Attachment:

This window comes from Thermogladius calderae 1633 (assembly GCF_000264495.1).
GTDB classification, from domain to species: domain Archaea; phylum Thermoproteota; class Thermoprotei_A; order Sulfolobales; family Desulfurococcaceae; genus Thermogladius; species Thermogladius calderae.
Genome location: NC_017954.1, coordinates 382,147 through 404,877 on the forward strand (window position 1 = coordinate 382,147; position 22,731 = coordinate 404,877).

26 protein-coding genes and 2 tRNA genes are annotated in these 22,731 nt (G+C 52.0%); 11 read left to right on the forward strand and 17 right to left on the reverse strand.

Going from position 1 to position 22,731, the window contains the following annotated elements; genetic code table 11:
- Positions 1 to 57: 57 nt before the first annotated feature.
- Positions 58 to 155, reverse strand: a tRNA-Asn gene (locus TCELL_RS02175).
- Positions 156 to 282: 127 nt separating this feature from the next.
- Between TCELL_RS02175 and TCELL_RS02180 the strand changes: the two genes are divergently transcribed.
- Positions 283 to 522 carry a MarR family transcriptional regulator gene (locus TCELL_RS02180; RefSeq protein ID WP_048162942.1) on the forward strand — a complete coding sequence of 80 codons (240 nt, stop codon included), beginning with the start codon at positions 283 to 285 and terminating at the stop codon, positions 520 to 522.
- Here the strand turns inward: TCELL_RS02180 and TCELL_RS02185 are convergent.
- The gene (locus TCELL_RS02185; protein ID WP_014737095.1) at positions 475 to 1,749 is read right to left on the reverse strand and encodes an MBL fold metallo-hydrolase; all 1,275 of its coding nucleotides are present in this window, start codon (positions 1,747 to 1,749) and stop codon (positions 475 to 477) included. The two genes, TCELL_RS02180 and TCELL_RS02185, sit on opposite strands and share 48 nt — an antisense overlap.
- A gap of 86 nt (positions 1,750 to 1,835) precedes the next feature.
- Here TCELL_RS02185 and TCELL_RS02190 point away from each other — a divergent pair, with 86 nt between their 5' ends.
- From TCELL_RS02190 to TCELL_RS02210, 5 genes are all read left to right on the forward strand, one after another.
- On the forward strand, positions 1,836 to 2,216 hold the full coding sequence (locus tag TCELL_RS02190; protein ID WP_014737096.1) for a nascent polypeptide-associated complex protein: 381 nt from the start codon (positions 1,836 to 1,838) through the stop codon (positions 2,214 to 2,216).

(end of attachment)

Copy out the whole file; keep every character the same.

This window comes from Thermogladius calderae 1633 (assembly GCF_000264495.1).
GTDB classification, from domain to species: domain Archaea; phylum Thermoproteota; class Thermoprotei_A; order Sulfolobales; family Desulfurococcaceae; genus Thermogladius; species Thermogladius calderae.
Genome location: NC_017954.1, coordinates 382,147 through 404,877 on the forward strand (window position 1 = coordinate 382,147; position 22,731 = coordinate 404,877).

26 protein-coding genes and 2 tRNA genes are annotated in these 22,731 nt (G+C 52.0%); 11 read left to right on the forward strand and 17 right to left on the reverse strand.

Going from position 1 to position 22,731, the window contains the following annotated elements; genetic code table 11:
- Positions 1 to 57: 57 nt before the first annotated feature.
- Positions 58 to 155, reverse strand: a tRNA-Asn gene (locus TCELL_RS02175).
- Positions 156 to 282: 127 nt separating this feature from the next.
- Between TCELL_RS02175 and TCELL_RS02180 the strand changes: the two genes are divergently transcribed.
- Positions 283 to 522 carry a MarR family transcriptional regulator gene (locus TCELL_RS02180; RefSeq protein ID WP_048162942.1) on the forward strand — a complete coding sequence of 80 codons (240 nt, stop codon included), beginning with the start codon at positions 283 to 285 and terminating at the stop codon, positions 520 to 522.
- Here the strand turns inward: TCELL_RS02180 and TCELL_RS02185 are convergent.
- The gene (locus TCELL_RS02185; protein ID WP_014737095.1) at positions 475 to 1,749 is read right to left on the reverse strand and encodes an MBL fold metallo-hydrolase; all 1,275 of its coding nucleotides are present in this window, start codon (positions 1,747 to 1,749) and stop codon (positions 475 to 477) included. The two genes, TCELL_RS02180 and TCELL_RS02185, sit on opposite strands and share 48 nt — an antisense overlap.
- A gap of 86 nt (positions 1,750 to 1,835) precedes the next feature.
- Here TCELL_RS02185 and TCELL_RS02190 point away from each other — a divergent pair, with 86 nt between their 5' ends.
- From TCELL_RS02190 to TCELL_RS02210, 5 genes are all read left to right on the forward strand, one after another.
- On the forward strand, positions 1,836 to 2,216 hold the full coding sequence (locus tag TCELL_RS02190; protein ID WP_014737096.1) for a nascent polypeptide-associated complex protein: 381 nt from the start codon (positions 1,836 to 1,838) through the stop codon (positions 2,214 to 2,216).